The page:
For the last nine years we have been blessed with working a young woman, PJ LeBerge, who had been a customer at the bookstore since the day we opened when she was only six years old. Today is PJ’s last day. She is moving on from the bookstore in preparation for graduate school. While I’m saddened to lose her, I’m so excited for her future and her obtaining a degree in library science. I can’t help but think the bookstore work had something to do with her career choice.
PJ started working for us when we moved our store to Shelburne. She was 16 and an avid reader who was also painfully shy. Peej (as we all affectionately call her) was great at organizing sections, doing window displays and restocking. But in the beginning she was hesitant to work on the register. Elizabeth and I let that slide for a months while she got used to working in a retail environment. Then one day in early December, I threw her to the wilds of a busy Christmas day. I will always chuckle at the look on her face: wild-eyed and nervous. But I knew she could do it. Not only did she do it, she thrived at it. Even saying at the end of that day, “That was crazy, but it was fun!”
It’s been wonderful to see her blossom as a bookseller and a person. Her book choices are eclectic and she can recommend just about any book for any reader. Peej’s love of history (she has a thing for Vikings that we also tease her about) made her a valuable asset. She can speak passionately about all genres because she’s a broad reader. I owe her a debt for introducing me to the wonderful mysteries of Camila Lackberg. She loves to wrap. Every holiday season, whenever someone needed a book wrapped, we’d ring our little bell at the register and she’d wrap books beautifully with lots of perfect ribbons. She also bring a farming work ethic to the bookstore and never shied away from big projects. In fact she and Elizabeth spent many late days reorganizing sections or cleaning the basement. She loves to work hard and takes great pride in what she does, often coming to the bookstore right from her other job working at a horse barn.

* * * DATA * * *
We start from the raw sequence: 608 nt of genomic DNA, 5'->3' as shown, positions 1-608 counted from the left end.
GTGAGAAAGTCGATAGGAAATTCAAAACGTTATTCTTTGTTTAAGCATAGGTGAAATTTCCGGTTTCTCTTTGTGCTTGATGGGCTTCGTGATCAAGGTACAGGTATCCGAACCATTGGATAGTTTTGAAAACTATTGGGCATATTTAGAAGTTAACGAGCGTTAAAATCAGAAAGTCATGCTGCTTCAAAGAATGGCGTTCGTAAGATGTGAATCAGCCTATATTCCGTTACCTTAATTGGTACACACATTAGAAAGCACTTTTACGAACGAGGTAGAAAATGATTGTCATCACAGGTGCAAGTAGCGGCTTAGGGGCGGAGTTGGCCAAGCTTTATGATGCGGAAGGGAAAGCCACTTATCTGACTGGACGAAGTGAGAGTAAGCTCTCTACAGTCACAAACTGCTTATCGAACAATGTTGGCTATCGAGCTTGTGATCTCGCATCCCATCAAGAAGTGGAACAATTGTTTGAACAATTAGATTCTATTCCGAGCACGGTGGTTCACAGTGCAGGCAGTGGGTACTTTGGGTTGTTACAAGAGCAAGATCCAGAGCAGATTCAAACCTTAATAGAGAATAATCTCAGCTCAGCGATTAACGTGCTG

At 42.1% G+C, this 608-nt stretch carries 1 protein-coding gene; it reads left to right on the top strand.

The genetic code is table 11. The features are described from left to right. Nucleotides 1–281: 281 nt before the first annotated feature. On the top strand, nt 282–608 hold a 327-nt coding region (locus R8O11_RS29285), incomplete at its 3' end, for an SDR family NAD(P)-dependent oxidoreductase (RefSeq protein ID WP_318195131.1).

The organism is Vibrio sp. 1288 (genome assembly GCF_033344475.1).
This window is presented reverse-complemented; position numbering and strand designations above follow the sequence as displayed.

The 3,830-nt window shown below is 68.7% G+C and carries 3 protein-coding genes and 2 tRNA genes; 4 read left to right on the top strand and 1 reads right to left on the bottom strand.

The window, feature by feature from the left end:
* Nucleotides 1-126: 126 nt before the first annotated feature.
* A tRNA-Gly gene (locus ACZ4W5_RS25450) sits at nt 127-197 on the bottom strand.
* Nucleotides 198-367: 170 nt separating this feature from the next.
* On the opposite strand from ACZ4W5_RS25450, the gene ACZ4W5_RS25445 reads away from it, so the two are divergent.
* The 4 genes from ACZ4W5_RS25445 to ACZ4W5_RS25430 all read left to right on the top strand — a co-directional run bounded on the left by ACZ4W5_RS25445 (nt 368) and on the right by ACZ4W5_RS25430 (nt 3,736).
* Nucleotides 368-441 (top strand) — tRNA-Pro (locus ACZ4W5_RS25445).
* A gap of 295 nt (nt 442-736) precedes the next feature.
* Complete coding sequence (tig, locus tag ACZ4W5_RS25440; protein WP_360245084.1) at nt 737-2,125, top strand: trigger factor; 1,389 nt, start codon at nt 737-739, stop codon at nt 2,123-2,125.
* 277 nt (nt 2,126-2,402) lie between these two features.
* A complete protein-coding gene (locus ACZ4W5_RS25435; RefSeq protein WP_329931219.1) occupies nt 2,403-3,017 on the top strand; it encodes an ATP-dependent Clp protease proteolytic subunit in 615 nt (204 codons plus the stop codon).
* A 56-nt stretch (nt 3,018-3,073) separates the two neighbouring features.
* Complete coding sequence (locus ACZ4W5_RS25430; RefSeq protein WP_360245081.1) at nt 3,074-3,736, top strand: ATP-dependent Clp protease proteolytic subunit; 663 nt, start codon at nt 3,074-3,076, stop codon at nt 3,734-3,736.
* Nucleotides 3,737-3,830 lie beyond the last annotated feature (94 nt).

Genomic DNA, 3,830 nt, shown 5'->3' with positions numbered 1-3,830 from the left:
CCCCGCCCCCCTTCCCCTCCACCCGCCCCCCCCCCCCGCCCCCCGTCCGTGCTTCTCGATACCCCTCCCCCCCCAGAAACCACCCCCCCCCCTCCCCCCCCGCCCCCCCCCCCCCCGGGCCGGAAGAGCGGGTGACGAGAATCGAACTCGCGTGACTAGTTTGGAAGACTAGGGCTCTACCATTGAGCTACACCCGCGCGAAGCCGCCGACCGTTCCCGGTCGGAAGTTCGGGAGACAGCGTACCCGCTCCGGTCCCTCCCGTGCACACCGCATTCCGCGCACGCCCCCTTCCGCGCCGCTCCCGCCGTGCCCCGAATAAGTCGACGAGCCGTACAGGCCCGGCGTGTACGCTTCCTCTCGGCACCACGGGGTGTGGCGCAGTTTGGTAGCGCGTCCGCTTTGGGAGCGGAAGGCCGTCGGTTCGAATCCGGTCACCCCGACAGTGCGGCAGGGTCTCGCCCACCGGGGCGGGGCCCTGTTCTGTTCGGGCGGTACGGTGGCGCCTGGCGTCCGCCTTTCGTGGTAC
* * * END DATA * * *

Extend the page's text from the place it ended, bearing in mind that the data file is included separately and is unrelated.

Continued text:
The joy that PJ feels with books is matched only by her love of horses. She is singlehandedly responsible for our horse shelf in the middle grade section. Kids come in looking for horse books; they are very popular at our store, and she can chat about each book with humor and tell the young horse enthusiast which ones have gotten horse behavior right and which ones are, well, less than representative of what a horseman would do. She reads all the galleys on horses and tells which ones we should carry. She even discovered a then self-published horse book that we sold literally hundreds of in two years.
It’s been a privilege to be part of her life. We’ve seen PJ go from a straight A student in high school, to an honors student at the University of Vermont and then a successful Masters candidate at St. Andrews in Scotland. When she returned home from Scotland she worked for us again, even more poised and mature than when she had left. As she embarks on this next exciting chapter of her life I know I will miss her easy laugh, her wry sense of humor, her love of snacks, and now tea. But mostly I feel such pride in her. In these last nine years she’s been an increasingly valuable asset to the store. We will miss her and wish her nothing but the best.
And I reserve the right to call her when she’s home for Christmas and see if she wants to come in and help us wrap and read a galley or two and write up a few shelftalkers.